Paint by figures | The word statue and the word sculpture are often synonymous with the other
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The word statue and the word sculpture are often synonymous with the other

The word statue and the word sculpture are often synonymous with the other

For non-experts the word statue and the word sculpture are often synonymous with the other; this idea was more widespread in the past, probably the reason is to be found in the very definition of the word.

By statue we mean something standing still, standing upright; derives from status, past participle of being that means to be still, standing. This term indicated an entire and prominent figure resting on a base that could represent a deity, a man, a woman, or an animal; while with the word “statuary” it meant those who made statues. It is clear that given the posture of the figures sculpted until shortly after the Middle Ages, this definition was exact and satisfactory with respect to the stone or wood artefacts produced in the various sites until that period.

If we move from the construction sites to Michelangelo Buonarroti’s study, we immediately realize that the word statue is already obsolete; it is also true that in the meantime, thanks to Brunelleschi who refused to pay tributes to his guild or that of the Art of stone crafts and wood that included the construction workers, architects, stonemasons, masons and sculptors, it was affirming among the artists the belief that they are no longer just artisans, now their knowledge was broadened to anatomy, from optics to mathematics to poetry and literature.

Of these new claims also enjoyed the sculptors, although last, in fact, it should be noted that the sculpture was the last to become part of the liberal arts, or those arts that every free gentleman had to know. It is understood that the brake to the emancipation of the sculptor was the manual phase necessary for the realization of the work; the contact between the hands and the raw material, dust and physical fatigue obscured, in the eyes of the gentlemen of the time, the intellectual component , responsible for the uniqueness of the sculptural work. It will be precisely the “unique” character of the work that brings out the sculptors forever from the workshops up to even allowing them to deal only with the design of their sculpture. But this is another story.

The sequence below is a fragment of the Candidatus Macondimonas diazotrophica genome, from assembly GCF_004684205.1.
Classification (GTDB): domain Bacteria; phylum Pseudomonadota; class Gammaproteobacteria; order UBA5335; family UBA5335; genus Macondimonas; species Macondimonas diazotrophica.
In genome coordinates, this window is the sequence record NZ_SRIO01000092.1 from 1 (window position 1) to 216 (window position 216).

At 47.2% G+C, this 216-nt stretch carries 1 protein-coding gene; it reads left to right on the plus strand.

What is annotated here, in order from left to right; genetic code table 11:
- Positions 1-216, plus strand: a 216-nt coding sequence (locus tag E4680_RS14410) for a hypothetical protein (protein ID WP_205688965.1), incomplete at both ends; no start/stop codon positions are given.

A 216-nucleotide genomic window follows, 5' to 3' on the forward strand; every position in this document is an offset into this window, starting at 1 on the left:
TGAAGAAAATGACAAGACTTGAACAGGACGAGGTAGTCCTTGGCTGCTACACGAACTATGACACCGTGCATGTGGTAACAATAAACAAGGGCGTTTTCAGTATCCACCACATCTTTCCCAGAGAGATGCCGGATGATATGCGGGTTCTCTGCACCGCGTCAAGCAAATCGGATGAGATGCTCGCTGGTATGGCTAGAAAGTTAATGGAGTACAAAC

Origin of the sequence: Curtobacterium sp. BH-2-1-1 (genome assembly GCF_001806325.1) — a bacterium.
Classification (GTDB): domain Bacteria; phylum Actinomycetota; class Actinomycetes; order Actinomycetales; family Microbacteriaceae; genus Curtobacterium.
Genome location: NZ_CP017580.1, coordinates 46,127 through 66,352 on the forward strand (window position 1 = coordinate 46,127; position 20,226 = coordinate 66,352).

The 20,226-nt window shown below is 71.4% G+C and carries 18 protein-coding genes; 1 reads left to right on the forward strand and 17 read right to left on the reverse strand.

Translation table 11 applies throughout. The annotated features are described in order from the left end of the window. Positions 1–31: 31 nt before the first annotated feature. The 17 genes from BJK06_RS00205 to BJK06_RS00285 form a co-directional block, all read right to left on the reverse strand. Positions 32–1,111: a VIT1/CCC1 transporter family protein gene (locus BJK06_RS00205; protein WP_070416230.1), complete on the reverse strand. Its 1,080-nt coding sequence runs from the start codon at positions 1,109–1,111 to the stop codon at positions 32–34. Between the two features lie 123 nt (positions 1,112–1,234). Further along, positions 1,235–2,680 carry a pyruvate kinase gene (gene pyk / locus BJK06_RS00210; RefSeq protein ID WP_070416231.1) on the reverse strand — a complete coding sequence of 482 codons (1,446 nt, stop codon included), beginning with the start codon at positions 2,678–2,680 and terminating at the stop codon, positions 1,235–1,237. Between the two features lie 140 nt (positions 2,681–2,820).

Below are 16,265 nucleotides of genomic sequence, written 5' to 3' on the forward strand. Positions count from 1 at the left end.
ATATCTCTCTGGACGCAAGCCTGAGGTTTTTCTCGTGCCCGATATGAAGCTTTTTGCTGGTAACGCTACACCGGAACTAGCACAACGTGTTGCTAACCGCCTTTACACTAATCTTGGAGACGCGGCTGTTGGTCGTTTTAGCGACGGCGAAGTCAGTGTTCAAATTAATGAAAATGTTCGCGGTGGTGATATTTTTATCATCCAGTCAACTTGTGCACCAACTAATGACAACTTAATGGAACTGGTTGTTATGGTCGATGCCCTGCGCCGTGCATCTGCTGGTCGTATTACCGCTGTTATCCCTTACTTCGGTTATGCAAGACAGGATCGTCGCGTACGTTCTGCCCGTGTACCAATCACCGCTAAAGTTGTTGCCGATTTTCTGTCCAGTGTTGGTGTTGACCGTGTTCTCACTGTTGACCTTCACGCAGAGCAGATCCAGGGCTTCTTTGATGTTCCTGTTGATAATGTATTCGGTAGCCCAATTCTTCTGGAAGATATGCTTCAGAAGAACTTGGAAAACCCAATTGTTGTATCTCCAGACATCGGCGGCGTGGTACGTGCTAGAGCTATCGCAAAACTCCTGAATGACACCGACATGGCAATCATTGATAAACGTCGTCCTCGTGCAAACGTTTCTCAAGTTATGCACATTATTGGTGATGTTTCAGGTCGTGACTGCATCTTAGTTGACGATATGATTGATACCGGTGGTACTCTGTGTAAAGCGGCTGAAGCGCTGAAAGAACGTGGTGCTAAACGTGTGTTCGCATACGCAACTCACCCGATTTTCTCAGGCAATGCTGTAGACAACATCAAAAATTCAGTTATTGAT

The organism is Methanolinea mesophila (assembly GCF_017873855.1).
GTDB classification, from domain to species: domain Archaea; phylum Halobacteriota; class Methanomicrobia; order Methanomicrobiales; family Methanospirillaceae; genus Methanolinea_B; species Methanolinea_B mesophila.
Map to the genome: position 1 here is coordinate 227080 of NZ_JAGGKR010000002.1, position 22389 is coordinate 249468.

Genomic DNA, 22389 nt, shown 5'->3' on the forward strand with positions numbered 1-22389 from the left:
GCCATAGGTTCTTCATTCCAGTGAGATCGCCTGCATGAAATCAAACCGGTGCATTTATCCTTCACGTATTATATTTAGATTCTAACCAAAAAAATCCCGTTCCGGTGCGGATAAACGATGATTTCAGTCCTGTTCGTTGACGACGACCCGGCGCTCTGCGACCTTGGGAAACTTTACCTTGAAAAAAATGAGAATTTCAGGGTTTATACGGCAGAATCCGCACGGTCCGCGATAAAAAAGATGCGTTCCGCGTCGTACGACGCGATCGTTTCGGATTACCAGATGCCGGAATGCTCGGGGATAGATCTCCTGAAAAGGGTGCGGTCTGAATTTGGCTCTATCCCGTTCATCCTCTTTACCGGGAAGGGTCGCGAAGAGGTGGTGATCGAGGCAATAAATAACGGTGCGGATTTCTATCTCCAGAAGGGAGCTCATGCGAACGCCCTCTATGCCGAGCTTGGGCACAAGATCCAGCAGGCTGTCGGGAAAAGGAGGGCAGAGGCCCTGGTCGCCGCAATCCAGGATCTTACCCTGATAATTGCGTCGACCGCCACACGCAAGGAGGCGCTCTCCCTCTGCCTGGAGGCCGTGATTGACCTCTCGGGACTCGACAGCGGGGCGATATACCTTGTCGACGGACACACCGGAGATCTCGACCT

As we have ascertained and as Leonardo Da vinci already stated, art is above all a mental thing. This is the fulcrum on which the principles of my school of sculpture revolve. It is not matter to do the work, but the perfect balance between communicative intention, form and matter ; it is not the “marble” that the sculptor does but exactly the opposite!

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